A Good List Goes a Long Way- 2018 Edition

If, musically speaking, 2017 had been a year in which I navigated mostly within my comfort zone, with many of my favourite acts releasing new music, 2018, bar a couple of records (more precisely, three), was all about discovery. Interpol and Editors released albums that are very much in line with their traditional sound and themes, yet both bands insisted that they were actually entering new territories, as if staying relevant could only be achieved through drastic re-invention. Both albums also took some time to grow on me- Editors perhaps longer than Interpol, but I gradually began noticing how they would return into my rotation ever more often. There is nothing wrong, after all, with knowing what kind of music your audience is after and delivering it accordingly.

Just as there is nothing wrong with drastic re-invention, when done right. I therefore belong to that minority of Arctic Monkeys fans who loved the new album, it’s self indulgent crooner vibes and exasperated sci-fi wisdom, the sand coloured slightly crumpled suits, the updated posturing, the middle finger raised to all those expecting a repeat of AM’s guitar led muscularity. Piano, my friends, I give you a lot of piano. Therefore, even if the list is again fundamentally a no particular order offer, I would still call Tranquility Base Hotel and Casino (I typed that fast&off the top of my head, sweet victory) my favourite record of 2018.

  • Kali Uchis-Isolation
  • Mitski- Be The Cowboy
  • Interpol- Marauder
  • Tom Grennan- Lighting Matches
  • Robyn- Honey
  • Anna Calvi – Hunter
  • Arctic Monkeys -Tranquility Base Hotel and Casino
  • Loma-Loma
  • Editors- Violence
  • Eddy de Pretto- Cure

I would have probably expected both Robyn and Anna Calvi to be on the list anyhow, yet both records did in some ways exceed my expectations- I would call Calvi’s the best of her career so far, with her sublime guitar skills being perfectly complemented by the sultry and intriguingly catchy tunes. Robyn would have to work tremendously hard to outperform the sad candy pop perfection of Body Talk, so she wisely opted for small tweaks instead, giving the new tracks an extra dose of smoothness and, outrageously, some straightforward happy vibes

I was however completely in the dark about Mitski, which is a pity, but it’s probably best that I discovered her through the tour de force that is Be The Cowboy, an unapologetically un-mainstream album, with wistful ballads ebbing and flowing like a relentless river of feeling. When it comes to Kali Uchis, who makes it both to the best album and the best song list (with an absolute gem sung in collaboration with the ever present and excellent Damon Albarn), and Rosalia, whose album was marie kondoed out last minute when I decided I could allow only ten albums but whose Pienso en tu mira has been perhaps my main ear-worm of the past couple of months, a year ago I would have confidently stated that I do not listen to anything even remotely connected to reggaeton and flamenco. With the wisdom provided by hindsight I will label myself an utter buffoon.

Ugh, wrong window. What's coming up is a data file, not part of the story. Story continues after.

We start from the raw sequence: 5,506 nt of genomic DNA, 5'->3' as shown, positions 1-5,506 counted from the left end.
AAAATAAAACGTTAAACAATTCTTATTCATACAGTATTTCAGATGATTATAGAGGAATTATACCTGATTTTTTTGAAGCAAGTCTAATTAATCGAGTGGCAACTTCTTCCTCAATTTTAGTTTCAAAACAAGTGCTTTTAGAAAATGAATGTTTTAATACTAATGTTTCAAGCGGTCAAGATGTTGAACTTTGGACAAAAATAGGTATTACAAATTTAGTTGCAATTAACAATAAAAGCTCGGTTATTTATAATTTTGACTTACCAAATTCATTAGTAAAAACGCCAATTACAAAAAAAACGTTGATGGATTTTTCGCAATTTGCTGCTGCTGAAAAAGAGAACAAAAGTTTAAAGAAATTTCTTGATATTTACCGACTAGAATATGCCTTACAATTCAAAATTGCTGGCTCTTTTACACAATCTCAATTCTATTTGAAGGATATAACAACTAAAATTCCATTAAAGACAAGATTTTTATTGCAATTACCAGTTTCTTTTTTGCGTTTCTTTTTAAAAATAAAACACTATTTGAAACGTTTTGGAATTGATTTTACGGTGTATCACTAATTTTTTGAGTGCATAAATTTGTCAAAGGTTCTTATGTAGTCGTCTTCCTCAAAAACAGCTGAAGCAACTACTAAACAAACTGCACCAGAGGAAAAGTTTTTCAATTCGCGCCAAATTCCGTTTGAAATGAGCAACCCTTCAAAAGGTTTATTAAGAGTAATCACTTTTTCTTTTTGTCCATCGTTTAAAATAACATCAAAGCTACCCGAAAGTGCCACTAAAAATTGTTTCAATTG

Speaking of the songs, I tried to choose the final ten in disconnection from the albums as much as possible, picking only those which struck me as perfect on their own account.This ended up being some sort of labour of love which resulted in a 50 track playlist listening to which I can confidently say that I don’t feel anything worth mentioning has been left out- a historical first, and further proof that streaming services which let you organise your music with a couple of clicks are a godsend to the chronically lazy.

If, similarly to the albums, I am to choose the one song which says 2018 like none else, I will go for Helena Deland’s Claudion, an electro pop dream so addictive that I literally had to leave my laptop in another room so I don’t play if for about the 15th time in a row. Close runners up are Amen Dunes’s atmospheric Blue Rose and Son Lux’s intricate and hypnotic Slowly. After much deliberation, I did not however pick any tracks from the Arctic Monkeys album, as I felt in their case the context is fundamental. In an age where our attention spans are ever shorter and we want instant, spectacular gratification, it’s soothing to come across a record that forces you to take your time to take it in. From the tunes that landed towards the end of the year, Grimes’s We Appreciate Power stood out an oddly infectious dance anthem, hopefully a forerunner of one of 2019’s first great albums.